6. Richard says:

    I don’t think it’s too hard to tell the difference between conventional uses of VPN and BitTorrent swarms, simply counting the connections gets you there. But I would suspect that users who run BitTorrent seeders and VPNs at the same time will have all their traffic demoted. That’s what I would do if I were in charge, at any rate.

  7. bugmenot says:

    But I would suspect that users who run BitTorrent seeders and VPNs at the same time will have all their traffic demoted.

    There is still the issue of whether P2P traffic will be is demoted as much as it would have been otherwise. But I think the issue is less cut and dried for the ISPs than you make it out to be. First, it becomes very complicated to try to explain to the layman why their VPN traffic is being demoted by the ISP. Trying to explain the relationship between the apparently unrelated VPN and Bittorrent protocols is going to be futile. Worse still will be trying to convince a customer that their VPN is slow because of something that their kid is doing or because some new service they are using happens to use Bittorrent to distribute files (Online video purchases, online gaming patch distribution): “No it was working fine for the past 3 years, what did you (ISP) do?”, “No, my router tells me I have plenty of bandwidth. I read in the newspaper that you are screwing up my VPN”, “I don’t have Bittorrent”, etc.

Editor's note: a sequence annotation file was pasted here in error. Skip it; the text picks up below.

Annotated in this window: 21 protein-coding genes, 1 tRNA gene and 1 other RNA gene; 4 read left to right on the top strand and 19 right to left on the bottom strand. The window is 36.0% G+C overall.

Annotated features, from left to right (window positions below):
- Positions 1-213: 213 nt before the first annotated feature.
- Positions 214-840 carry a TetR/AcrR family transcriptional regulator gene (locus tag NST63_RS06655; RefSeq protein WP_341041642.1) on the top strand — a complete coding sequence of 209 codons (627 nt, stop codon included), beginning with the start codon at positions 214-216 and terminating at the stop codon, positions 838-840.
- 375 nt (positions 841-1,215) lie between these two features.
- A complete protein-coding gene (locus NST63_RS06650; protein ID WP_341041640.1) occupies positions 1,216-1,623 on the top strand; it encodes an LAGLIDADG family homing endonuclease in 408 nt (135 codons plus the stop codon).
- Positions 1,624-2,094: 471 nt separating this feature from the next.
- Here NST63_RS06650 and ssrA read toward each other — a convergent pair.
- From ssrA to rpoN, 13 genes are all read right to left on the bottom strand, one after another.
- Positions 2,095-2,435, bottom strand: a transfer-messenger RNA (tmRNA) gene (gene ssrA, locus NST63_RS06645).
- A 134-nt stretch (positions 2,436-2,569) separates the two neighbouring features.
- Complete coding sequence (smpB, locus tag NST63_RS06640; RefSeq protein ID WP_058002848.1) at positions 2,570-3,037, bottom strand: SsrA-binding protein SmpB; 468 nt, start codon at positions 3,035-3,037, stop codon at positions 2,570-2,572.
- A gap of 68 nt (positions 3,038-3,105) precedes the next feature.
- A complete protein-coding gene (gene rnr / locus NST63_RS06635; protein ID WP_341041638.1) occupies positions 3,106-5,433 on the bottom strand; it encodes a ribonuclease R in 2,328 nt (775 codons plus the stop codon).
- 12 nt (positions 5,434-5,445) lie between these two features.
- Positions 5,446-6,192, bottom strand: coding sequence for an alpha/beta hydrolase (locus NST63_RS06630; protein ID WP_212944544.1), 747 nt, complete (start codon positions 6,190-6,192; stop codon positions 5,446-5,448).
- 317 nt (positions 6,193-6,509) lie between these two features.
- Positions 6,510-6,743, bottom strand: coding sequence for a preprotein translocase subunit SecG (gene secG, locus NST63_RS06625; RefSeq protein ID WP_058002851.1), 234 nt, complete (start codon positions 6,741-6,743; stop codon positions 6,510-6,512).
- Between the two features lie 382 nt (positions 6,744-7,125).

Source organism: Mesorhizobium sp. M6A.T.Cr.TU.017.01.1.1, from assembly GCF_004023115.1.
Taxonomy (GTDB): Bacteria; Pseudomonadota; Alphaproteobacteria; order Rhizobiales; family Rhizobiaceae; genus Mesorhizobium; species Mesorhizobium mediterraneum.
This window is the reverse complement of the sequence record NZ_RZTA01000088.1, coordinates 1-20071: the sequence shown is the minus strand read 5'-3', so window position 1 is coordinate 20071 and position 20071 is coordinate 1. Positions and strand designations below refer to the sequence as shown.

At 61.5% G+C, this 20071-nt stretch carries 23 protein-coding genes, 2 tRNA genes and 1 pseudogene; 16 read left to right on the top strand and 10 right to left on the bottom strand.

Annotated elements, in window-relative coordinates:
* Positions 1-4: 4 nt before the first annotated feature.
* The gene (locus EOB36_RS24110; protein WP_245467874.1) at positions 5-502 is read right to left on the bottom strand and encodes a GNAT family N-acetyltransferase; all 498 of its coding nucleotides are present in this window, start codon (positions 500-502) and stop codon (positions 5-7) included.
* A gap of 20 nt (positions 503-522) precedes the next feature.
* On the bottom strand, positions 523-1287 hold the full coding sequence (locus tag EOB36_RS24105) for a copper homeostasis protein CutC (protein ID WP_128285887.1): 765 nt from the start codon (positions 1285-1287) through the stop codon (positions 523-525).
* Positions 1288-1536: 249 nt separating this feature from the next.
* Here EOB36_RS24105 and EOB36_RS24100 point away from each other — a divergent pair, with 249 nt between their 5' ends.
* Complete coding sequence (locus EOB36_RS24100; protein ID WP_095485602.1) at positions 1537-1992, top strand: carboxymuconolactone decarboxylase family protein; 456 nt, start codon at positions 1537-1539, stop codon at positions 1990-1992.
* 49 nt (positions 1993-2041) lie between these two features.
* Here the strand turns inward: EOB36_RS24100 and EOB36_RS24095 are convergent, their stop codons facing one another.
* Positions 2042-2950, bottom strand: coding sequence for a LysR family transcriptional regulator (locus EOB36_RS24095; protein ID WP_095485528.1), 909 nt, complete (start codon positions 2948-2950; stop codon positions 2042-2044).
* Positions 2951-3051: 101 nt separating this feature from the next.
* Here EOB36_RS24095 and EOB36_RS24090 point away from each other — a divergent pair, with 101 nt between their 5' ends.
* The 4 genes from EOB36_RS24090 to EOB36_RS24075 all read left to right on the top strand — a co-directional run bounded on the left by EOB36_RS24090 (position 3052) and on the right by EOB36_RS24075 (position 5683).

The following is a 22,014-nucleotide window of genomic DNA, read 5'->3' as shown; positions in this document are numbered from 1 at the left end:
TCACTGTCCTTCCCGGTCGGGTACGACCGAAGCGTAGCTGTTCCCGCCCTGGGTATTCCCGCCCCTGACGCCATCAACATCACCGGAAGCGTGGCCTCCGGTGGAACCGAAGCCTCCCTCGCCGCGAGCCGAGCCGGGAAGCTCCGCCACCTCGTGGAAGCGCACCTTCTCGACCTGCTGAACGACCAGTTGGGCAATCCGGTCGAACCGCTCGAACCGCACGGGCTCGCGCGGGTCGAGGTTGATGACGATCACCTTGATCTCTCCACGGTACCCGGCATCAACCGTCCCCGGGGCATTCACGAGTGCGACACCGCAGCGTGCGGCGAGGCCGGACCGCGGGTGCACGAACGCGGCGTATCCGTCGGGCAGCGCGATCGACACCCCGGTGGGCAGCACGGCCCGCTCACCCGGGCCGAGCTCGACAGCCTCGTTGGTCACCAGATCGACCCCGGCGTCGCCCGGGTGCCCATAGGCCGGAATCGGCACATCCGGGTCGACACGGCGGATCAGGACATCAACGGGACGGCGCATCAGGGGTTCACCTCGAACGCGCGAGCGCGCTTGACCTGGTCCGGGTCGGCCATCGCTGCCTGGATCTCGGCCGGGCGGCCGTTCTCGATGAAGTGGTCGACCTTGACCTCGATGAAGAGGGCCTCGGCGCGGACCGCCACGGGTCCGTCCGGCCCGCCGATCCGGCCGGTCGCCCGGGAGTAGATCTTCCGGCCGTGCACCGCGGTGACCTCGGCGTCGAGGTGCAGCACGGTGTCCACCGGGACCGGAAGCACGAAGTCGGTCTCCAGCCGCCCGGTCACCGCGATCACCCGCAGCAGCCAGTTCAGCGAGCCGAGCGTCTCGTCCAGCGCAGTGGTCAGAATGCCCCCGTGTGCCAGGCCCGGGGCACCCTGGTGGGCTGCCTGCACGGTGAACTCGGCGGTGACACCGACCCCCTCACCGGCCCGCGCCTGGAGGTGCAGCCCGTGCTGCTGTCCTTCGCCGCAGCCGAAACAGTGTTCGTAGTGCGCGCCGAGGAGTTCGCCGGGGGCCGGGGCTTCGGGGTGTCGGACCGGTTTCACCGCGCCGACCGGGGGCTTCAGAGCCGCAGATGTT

Second, if Comcast’s RSTs to Bittorrent — a protocol relatively few people even know about — raised the ire of the FCC what do the ISPs think will happen for a work-related protocol like VPN?

    I guess we will see how this plays out.

  8. Richard says:

    It’s not clear how upset the FCC is about Comcast. They’ve only announced hearings on the subject, which are not going to go well for the Coalition of Clueless Consumer Advocates who’ve made complaints, in my estimation. The lack of empirical data will bite the CCCA in the ass.

    But back to your previous point, I think it should be fairly easy to distinguish accounts running VPN from those running obfuscated BT, the trouble will come from those who run both. The ISP will have to screw them over and then explain why.

    The better approach for BT is to adopt the P4P recommendations, BTW, but they’re not pirate-friendly.

  9. Mike Nelson says:

    Aside from the question of traffic shaping measures and countermeasures, the proponents of P2P claim there are legitimate sellers of content that use P2P. I would invite them to name any major seller of video or music (Netflix, Blockbuster, Hollywood, iTunes?) that would ask its customers to use P2P rather than simply download the content from servers controlled by the seller.

  10. bugmenot says:

    Red herring but I’ll bite: Off the top of my head Vuze and Bittorrent Inc (the company) sell Hollywood-authorized content and World-of-Warcraft distributes its patches via Bittorrent. Of course you will decree that these don’t meet whatever standards you have.

    But again, it’s irrelevant: A protocol doesn’t need be used by major industries to be justified.

Comments are closed.